IN the darkest days of Northern Ireland's Troubles the many attempts by movements such as the Peace People to bring it to an end to the fighting proved futile, but punk rock became a unifying force amongst young people.
And, one band in particular articulated the frustration and anger at a land dominated by bigoted politicians and murderous paramilitaries of all shades - Stiff Little Fingers, with their overtly political lyrics and inflammable music.
But 33 years later, are Stiff Little Fingers still relevant? Is the lyrical anger and musical fury still present? Yes, and much, much more.
No Going Back, their first new release in more than six years, is an honest punk rampage, delivered with panache that touches raw nerves, deals with the current world economic crises and is a rallying cry for young and old.
While the first movement of punk was quickly hijacked by the fashionistas, the voice of political punk such as SLF has never really been silenced, despite the best attempts to keep it quiet by the mainstream twaddle on TV sets across the world. When we interviewed Jake and Ali before the band's triumphant returned to Belfast they spoke about how punk was more about attitude than a specific packaging. And attitude is delivered here in spades.
Nor have SLF ever been one chord wonders so prevalent in some of the more inane 'punk' acts. As in previous releases the music is rock music.
And, this album is also something very personal. In SLF's previous appearance in the Ulster Hall Jake Burns spoke openly on stage about suffering from depression. The totemic track on No Going Back - My Dark Places Burns tells the story of that time of pain in his life. It is furious musical tour de force, which deals sensitively with the issue of depression. It is a triumph and it is something that anyone who has, or is, suffering from depression can relate to, and hopefully draw strength from.
That song also relates back to the final concluding track 'When We Were Young'. As young men SLF were often told to literally 'wise up' and not bother with a musical career. They defied that, and despite line-up changes since then the ignorance of musical media towards them means that SLF are still proving themselves to doubters. The reprise of one line of 'At The Edge' is a nice coda for the album and a rigid digit pointed at those who ever wished ill on the band.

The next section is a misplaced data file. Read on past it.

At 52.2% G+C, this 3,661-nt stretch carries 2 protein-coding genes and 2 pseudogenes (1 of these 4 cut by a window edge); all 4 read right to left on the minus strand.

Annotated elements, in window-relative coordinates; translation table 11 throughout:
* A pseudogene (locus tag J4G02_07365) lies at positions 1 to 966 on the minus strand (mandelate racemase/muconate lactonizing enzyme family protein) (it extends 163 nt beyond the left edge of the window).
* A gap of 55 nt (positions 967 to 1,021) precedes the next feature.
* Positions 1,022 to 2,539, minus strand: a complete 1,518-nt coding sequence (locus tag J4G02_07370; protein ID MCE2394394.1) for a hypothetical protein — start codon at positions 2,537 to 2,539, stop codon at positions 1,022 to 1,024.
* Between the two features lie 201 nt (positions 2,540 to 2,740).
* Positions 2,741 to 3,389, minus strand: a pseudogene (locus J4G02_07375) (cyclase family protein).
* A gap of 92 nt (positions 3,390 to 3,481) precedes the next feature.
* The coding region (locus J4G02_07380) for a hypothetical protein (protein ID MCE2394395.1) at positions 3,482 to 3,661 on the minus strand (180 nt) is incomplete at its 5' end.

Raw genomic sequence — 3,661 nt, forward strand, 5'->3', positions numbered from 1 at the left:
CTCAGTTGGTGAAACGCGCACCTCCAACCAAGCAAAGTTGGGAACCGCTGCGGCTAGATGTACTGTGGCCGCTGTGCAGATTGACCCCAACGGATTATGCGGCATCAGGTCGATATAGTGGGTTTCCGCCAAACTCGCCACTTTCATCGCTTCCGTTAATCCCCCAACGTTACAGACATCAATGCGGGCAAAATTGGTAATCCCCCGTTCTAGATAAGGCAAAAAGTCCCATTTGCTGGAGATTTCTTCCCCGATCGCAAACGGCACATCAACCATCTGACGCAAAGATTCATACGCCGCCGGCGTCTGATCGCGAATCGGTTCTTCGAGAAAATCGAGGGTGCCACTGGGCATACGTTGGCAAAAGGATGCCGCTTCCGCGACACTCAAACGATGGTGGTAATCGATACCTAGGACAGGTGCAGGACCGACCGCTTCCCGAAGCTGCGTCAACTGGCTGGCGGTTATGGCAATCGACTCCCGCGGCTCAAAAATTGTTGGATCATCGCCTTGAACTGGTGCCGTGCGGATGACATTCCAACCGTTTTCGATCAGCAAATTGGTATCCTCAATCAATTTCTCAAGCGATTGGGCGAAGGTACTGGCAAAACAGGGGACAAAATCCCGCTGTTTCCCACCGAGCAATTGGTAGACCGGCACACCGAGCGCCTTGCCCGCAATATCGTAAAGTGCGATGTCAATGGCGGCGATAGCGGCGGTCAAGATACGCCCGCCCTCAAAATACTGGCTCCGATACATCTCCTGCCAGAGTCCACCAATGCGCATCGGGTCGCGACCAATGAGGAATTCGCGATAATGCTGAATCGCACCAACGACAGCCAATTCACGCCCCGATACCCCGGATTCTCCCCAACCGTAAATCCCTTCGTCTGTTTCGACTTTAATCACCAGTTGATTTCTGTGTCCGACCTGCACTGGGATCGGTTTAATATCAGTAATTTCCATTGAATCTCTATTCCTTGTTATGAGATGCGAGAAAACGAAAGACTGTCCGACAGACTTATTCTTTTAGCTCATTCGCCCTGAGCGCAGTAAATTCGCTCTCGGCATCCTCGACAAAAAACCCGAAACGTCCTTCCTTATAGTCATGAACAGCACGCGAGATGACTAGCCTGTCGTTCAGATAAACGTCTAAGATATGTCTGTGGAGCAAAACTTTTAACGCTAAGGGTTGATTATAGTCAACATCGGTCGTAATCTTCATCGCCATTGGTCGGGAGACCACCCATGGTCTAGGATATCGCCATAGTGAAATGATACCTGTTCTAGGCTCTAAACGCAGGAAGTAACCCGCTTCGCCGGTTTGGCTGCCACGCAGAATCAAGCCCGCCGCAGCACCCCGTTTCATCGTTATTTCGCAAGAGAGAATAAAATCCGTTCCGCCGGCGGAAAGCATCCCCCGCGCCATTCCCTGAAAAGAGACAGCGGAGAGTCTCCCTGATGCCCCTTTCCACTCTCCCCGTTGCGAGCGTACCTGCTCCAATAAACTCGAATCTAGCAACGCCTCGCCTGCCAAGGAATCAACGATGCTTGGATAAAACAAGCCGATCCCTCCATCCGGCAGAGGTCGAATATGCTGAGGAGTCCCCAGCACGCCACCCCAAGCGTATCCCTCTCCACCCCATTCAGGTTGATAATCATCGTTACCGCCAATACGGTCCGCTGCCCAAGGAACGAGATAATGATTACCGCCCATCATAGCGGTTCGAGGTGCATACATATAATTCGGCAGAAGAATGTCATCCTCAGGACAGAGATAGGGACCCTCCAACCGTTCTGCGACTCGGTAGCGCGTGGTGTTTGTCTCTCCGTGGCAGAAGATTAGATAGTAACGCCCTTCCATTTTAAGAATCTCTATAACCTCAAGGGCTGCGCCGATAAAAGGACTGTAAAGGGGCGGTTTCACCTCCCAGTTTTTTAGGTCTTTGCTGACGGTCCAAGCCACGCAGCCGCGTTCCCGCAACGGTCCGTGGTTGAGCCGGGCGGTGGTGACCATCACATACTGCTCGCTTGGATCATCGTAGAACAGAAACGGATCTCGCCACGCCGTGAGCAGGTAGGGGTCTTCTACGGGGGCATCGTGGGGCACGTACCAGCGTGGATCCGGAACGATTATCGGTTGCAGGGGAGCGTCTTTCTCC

However, these personal messages are only one fraction of the strength of this album. Contemporary themes are throughout, with the politicians firmly in the sights, as are bankers on 'Full Steam Backwards' and 'I Just Care About Me'.
No Going Back also reflects the mounting musical maturity of SLF. 'Guilty As Sin' is delivered as a traditional Irish tune, its haunting subtlety making the lyrical theme - institutional child abuse at the hands of the church - a more potent thrust at the hearts of those who scoured the innocence from the young in their care.
Jake Burns personal love of Thin Lizzy is reflected on 'Trail of Tears' a song which harkens to the time of the Troubles but looks towards the future.
Production of the album by the band, with engineering and mix at the hands of Jason Donaghy, keeps the spikiness of SLF's sound but also allows breath for Ali's bass to roam, McCallum's rhythm guitar to maintain momentum and Grantley's drums to anchor but not overbear.
While the music still keeps the Stiff Little Fingers sound alive it serves the lyrics well, such as on 'One Man Island', which deals with newspapers and network TV's penchant to find targets to provoke a nation's ire, often without facts. It is a reflection of the band's often used challenge to young and old: "assume nothing, question everything'.
There is no doubt that this is a fantastic album, but as Jake sings at one point of his worry about being a lone voice in the crowd, are such overt challenges against the tides of corruption, greed and feeding the masses a diet of mediocrity a mere tilting at windmills?
The penultimate track 'Since Yesterday Was Here' answers that by assuring protestors and those that refuse to accept the dogma of the norm that their voices are still to be heard and will always be joined by those that are willing to - in the title of another SLF song - to 'Stand Up And Shout'.
This is an album that, perhaps more than others, placed more pressure on Stiff Little Fingers. Jake has reflected on this when he said that the Pledge campaign meant fans were paying for music the band had still to deliver. That pressure has merged with a sheer force of will to produce a masterclass in what punk should be, and what good rock music must be.
Alternative Ulster may be the unofficial national anthem for Northern Ireland; No Going Back should be the rallying call for all who refuse to toe the line peddled by bankers, politicians, media and those prepared to accept a beige, vanilla, mediocre life. Put it on the national curriculum and see what resonance the music and words will have on the young, and the old, who refuse to accept the so-called 'music' of today.
In short - buy this album. Stiff Little Fingers. As relevant now as they were 33 years ago.